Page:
But Some of My Best Friends …

Someone, 20 years ago, suggested a discreet tattoo the site [sic, or pun] of which would alert the prospective partner to the danger of proceeding as had been planned. But the author of the idea was treated as though he had been schooled in Buchenwald, and the idea was not widely considered, but maybe it is up now for reconsideration.

— from “Killers at Large: AIDS Carriers and Their Victims” by William F. Buckley Jr., National Review Online, Feb. 19, 2005


  1. book/daddy says

    Bravo, Jeff, I was thinking the same thing yesterday while hearing and reading all of the eulogies for the generous, erudite, entertaining, pioneering William Buckley, especially Sam Tanenhaus’ defense of Buckley on NRP. Tanenhaus pointed out that, yes, Buckley initially opposed the civil rights movement, partly out of his ‘old South’ background (his father was from Texas, his mother from New Orleans) and partly from Buckley’s opposition to top-down “statist” solutions imposed on people by the government. But Buckley changed, Tanenhaus said, when he came to see civil rights as an expansion of the civil liberties that Buckley, as a libertarian, cherished.
    This has become conservative doctrine — how to distinguish Buckley’s smart conservative thinking (which led to Reagan) from the hate-filled, stick-in-mud, small-minded conservatism of Robert Taft. OK. So why the complete lack of reference in any eulogy I could find to Buckley’s famous exchange with Gore Vidal in the ’60s? Buckley may well have been the first person to call someone a “queer” on national television, and he meant it as a slur. Buckley did just get called a “crypto-Nazi” by Vidal (who later corrected it to “crypto-fascist”) and this was during the 1968 Democratic convention riot, so tensions were running high. Given the circumstances, a blurted insult could perhaps be understood.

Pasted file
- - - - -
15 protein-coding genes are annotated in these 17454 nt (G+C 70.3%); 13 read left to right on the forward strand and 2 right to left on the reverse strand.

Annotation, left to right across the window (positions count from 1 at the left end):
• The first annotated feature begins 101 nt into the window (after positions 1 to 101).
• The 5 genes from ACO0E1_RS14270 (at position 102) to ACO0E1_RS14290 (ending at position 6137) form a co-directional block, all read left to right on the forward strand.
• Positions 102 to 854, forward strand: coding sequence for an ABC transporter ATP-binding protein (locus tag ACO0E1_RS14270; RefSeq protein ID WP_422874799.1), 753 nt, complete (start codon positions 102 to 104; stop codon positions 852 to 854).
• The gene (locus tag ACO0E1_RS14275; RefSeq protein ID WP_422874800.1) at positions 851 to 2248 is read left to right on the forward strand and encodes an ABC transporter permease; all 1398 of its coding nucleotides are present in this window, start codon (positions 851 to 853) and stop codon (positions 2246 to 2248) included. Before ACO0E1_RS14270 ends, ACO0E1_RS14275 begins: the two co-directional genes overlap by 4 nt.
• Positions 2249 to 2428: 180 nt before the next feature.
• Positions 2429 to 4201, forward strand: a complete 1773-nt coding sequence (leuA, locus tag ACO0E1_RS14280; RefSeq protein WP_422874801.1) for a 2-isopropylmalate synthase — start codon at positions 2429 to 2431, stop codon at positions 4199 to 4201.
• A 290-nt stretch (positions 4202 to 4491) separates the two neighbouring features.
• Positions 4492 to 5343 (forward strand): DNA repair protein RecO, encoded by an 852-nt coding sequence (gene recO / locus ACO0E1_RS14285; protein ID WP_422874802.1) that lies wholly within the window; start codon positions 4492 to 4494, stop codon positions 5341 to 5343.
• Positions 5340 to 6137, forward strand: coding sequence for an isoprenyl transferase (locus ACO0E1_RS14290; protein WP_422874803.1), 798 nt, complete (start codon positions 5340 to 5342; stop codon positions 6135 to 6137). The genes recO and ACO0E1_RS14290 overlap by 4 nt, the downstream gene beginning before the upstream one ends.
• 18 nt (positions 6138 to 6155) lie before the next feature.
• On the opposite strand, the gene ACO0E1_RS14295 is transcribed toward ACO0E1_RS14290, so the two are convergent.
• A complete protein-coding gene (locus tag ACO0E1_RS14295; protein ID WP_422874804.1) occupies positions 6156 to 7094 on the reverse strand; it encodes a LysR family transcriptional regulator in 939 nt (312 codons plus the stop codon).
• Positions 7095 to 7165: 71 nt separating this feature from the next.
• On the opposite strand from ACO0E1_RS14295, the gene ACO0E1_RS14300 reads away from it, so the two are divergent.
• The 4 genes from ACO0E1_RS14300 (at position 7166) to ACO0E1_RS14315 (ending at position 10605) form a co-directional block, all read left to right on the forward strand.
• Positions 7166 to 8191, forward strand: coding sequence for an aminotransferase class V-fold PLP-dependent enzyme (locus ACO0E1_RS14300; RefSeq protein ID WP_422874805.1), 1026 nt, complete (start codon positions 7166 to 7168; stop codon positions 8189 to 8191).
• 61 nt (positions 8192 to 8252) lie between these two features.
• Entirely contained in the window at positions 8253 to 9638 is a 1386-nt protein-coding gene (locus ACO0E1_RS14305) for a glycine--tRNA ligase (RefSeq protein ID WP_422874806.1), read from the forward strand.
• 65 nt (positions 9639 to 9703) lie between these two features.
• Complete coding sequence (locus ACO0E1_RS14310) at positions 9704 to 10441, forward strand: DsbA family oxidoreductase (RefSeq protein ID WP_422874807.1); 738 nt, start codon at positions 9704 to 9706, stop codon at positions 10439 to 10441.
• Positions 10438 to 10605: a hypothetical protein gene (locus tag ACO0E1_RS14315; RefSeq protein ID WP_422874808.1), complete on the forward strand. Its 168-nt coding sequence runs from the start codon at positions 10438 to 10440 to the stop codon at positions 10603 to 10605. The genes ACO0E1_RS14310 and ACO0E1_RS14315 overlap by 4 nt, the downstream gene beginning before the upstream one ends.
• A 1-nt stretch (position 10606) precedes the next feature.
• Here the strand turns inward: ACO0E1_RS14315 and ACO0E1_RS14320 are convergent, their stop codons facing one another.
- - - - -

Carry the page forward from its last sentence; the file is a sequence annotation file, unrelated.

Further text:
But can the argument be made that Buckley eventually came to recognize, once again, his own prejudice as prejudice and see civil rights extend to gays?
    No, precisely for the reason you cite. Almost exactly 20 years later, Buckley suggested tattooing people with HIV — and didn’t see any echo of the Holocaust until people angrily objected to his proposal. Even his later recounting of the incident (which you quote) indicates he thought the anger was undeserved and the proposal well worth “reconsidering.”
    Crypto-fascist, indeed.